Anyone can get Sports injuries , they occur across all age groups and all sports. There is no “safe ” sport.
While vigorous exercise in the form of sports participation is considered to be a fantastic way to stay in shape, control your stress, and remain socially and emotionally involved in your community, you can expect to experience injuries even from some of the tamer sports activities. One common form of sport, running, is estimated to have 80% of athletes experience an injury each year. While most common foot injuries from running are caused by overworking your body, sudden and drastic changes in your routine can also create problems. Here we listed some common issues you may experience on your daily runs, as well as some useful tips to mitigate your injuries.
Stress fractures occur most commonly in women runners with a low BMI. This is called the Triad
While most associate fractured bones to be a byproduct of a contact sports injury, non-contact sports can also yield similar injuries. Stress fractures are the tiny splintering or cracking of the bone that occur when frequent and mighty forces are inflicted on the limb. If you suffer a stress fracture, recovery will involve extended time off to rest the injured area; you will likely need to use crutches while going to physical therapy. If the fracture is severe enough, surgery may be a necessary option for a full recovery. To avoid a stress fracture, it is best to avoid overuse by training alternative areas of your body, fulfill your body’s calcium needs, and to wear proper footwear.
What is a Hairline Fracture?
Over a period of time you can develop very small cracks on a bone in your lower leg or foot from repetitive pounding activities such as running and jumping. Often they result from sports injuries or overuse. These tiny fractures can also occur in the upper body limbs as a result of falling or hitting into something. Larger fractures or breaks differ in that they are usually the result of one more severe accident or fall, happening suddenly as opposed to gradually. Hairline fractures may heal on their own with adequate rest, they can be painful and linger for weeks. It is not just athletes that get hairline fractures– anyone can get one, especially people who engage in repetitive activities that put stress on your bones.
Symptoms of Hairline Fractures:
- Dull pain that becomes more severe over time
- Light to moderate pressure may be felt
- Pain is reduced with painkillers
A sprain is an injury to a muscle when you stretch it past its usual ability to stretch. This usually occurs when your ankle rolls inward or outward; the usual suspects for this are tripping over curbs and potholes, but you could experience a sprain just from landing on your footing incorrectly. The road to recovery will be difficult at first, but we recommend you try some balance exercises. These will help strengthen the muscles around your ankle. Additionally, your doctor will likely recommend you rest the affected area and may have you wear an ankle brace or an air cast.
Basic treatment for a sprained ankle
- REST the injured ankle. Use crutches to limit weight bearing.
- Apply ICE to limit excessive swelling.
- Use COMPRESSION wrappings such as ACE bandages to help with swelling and add much needed support.
- ELEVATE the ankle above heart-level when sitting or sleeping. This will help limit swelling and bruising.
How is a sprained ankle treated?
The RICE approach is the first treatment a sprained ankle will receive. This may be all that’s necessary if the sprain is very mild.
Achilles tendinitis is the swelling of the achilles tendon, or rather, the tissues connected to your heel and lower-leg. This kind of foot injury can be caused by wearing improper footwear, failing to stretch before a run (your calves need to be properly warmed up to avoid damage), harder runs, or just by having a naturally flat foot. Try to combat these issues by properly stretching and obtaining quality footwear made specifically for running. Additionally, try to avoid running on steep hills and if you do become injured, take anti-inflammatories and utilize the R.I.C.E. strategy (rest, ice, compression, and elevation). Check in with your doctor or physical therapist for regular updates to make sure you are recovering at a steady pace.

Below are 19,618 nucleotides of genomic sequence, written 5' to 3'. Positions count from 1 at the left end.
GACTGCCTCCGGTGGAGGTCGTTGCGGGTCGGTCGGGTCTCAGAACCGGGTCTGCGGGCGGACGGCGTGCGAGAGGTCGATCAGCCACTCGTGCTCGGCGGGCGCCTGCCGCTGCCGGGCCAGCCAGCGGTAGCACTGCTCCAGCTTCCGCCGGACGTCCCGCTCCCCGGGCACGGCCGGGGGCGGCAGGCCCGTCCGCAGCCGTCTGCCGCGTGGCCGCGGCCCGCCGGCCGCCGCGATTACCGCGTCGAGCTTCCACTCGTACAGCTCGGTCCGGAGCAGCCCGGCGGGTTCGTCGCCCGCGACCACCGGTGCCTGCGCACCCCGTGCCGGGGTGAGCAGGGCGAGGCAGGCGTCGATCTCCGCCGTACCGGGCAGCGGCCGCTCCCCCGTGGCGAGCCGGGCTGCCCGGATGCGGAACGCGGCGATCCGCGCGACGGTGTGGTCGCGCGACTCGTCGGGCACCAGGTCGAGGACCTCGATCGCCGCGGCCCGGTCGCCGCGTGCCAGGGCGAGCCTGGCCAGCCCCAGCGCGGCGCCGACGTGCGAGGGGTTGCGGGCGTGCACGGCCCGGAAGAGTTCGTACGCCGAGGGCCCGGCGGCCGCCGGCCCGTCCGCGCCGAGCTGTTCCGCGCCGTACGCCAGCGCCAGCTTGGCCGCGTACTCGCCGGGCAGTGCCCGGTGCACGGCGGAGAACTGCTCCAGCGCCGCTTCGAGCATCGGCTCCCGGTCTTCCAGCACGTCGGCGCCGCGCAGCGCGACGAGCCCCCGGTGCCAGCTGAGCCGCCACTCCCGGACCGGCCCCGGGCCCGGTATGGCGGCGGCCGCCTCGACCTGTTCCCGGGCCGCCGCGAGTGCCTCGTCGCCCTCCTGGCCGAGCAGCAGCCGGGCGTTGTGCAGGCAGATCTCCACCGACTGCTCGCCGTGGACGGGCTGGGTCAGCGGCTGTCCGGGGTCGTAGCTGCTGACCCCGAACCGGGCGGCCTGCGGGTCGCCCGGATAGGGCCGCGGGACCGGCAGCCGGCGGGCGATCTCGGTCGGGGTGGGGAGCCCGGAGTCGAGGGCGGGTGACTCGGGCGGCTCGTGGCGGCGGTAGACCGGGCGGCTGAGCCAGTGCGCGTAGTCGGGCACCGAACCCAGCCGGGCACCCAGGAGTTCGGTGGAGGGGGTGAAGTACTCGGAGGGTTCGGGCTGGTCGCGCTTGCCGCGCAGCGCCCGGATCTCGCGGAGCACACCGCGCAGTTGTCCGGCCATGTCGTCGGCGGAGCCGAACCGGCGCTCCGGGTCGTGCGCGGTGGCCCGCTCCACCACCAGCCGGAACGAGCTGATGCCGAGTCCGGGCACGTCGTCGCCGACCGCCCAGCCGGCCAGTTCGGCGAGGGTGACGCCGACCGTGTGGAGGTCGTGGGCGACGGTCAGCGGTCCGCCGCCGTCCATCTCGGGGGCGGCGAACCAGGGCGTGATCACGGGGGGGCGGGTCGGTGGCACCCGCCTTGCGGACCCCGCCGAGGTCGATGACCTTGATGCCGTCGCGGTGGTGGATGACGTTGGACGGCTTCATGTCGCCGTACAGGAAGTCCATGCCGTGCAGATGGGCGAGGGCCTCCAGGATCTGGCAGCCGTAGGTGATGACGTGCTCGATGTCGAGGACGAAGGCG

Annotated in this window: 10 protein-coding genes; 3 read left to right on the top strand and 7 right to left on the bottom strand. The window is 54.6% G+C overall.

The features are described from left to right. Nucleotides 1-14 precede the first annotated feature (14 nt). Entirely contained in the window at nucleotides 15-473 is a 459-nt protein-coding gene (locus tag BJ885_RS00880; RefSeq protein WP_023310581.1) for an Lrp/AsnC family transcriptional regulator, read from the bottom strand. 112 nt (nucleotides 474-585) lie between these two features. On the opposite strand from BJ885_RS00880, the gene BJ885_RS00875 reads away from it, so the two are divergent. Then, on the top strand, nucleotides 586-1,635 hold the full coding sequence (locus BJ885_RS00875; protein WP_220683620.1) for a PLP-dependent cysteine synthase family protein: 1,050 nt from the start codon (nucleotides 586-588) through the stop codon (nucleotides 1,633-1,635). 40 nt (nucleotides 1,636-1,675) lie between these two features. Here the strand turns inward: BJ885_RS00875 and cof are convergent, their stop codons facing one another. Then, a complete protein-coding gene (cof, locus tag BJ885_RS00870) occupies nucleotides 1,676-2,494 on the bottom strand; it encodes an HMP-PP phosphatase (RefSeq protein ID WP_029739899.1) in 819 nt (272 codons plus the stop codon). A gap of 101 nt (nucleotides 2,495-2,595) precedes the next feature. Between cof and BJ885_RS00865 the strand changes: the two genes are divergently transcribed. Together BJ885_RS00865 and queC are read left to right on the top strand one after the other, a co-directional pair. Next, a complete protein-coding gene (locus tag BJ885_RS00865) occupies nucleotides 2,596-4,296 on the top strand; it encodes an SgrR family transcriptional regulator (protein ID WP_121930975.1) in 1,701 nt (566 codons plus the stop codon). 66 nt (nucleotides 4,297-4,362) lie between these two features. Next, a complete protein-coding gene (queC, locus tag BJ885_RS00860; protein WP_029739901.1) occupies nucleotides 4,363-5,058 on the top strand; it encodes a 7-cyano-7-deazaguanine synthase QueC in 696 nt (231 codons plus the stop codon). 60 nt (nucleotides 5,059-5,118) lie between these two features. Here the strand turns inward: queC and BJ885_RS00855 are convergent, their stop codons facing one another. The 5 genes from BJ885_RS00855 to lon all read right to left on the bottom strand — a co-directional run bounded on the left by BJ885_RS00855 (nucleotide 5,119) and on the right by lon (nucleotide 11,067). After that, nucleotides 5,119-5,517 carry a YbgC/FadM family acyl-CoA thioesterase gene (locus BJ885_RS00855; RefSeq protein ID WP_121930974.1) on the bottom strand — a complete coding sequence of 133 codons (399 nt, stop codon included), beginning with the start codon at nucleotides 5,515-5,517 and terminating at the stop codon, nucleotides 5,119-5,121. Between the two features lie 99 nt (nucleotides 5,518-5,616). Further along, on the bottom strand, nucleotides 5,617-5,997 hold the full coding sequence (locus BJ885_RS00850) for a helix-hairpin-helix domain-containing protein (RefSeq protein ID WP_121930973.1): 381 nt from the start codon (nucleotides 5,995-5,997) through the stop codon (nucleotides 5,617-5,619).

Symptoms of tendon injury (tendinopathy):
- Pain: some degree of pain will almost always accompany a tendon
injury, no matter how minor. This is made worse by activity.
- Crepitus: this describes the “crunchy” sensation felt when the affected joint is used. This is often accompanied by discomfort and an audible sound.
- Stiffness: the joint which the tendon crosses usually feels
somewhat stiff when used.
- Redness and warmth: the injured joint is often warm to the touch
and can take on a reddish hue. This is a direct result of the chronic
inflammation which is a part of most tendon injuries.
- Symptoms vary with time: the above symptoms are usually worse at
night. This is understandable, since the joint has been used throughout the
day. By the same token, symptoms typically become worse with activity.
Stiffness tends to be worse in the morning until the joint begins to “loosen
Note: the symptoms produced by tendon injuries are often more generalized than arthritis symptoms. With arthritis, symptoms are usually limited to the joint in question. With tendinopathy, symptoms can radiate outwards from the injured joint.
The most commonly affected joints are the shoulders, elbows, and ankles. Tendon injuries of the wrists, hips, and knees occur somewhat less often.
Much of the pain caused by chronic tendon injuries is a direct result of inflammation. In more advanced cases calcium crystals can develop within the tendon, causing further pain. It isn’t known precisely what causes these calcium deposits to form.
If you experience pain in the bottom of the foot, especially on your first steps in the morning, you may have a heel spur.
If you are experiencing pain on the sole of your foot, this may be caused by plantar fasciitis (plantar fascia is the tissue on the bottom of your foot). This foot injury can be as mild as slight inflammation or irritation, but may also be severe enough to be a tear in the tissue. Excessive and strenuous pounding of your foot while exercising or wearing footwear such as flip-flops, which are not made to properly distribute the load on your foot, can be the cause of this painful running injury. You may feel a sharp stabbing pain or extreme stiffness in the arch of your foot. To combat this problem, we recommend extra-padded shoes, stretching the heel of your foot by rolling a tennis ball (or similar activities), and that you make sure you are resting the affected area. Additionally, if these fail to remedy the problem, check in with your doctor. They might suggest getting a night splint or custom orthotics, but may also recommend you get a steroid shot to help expedite the healing process (in a healthy way!)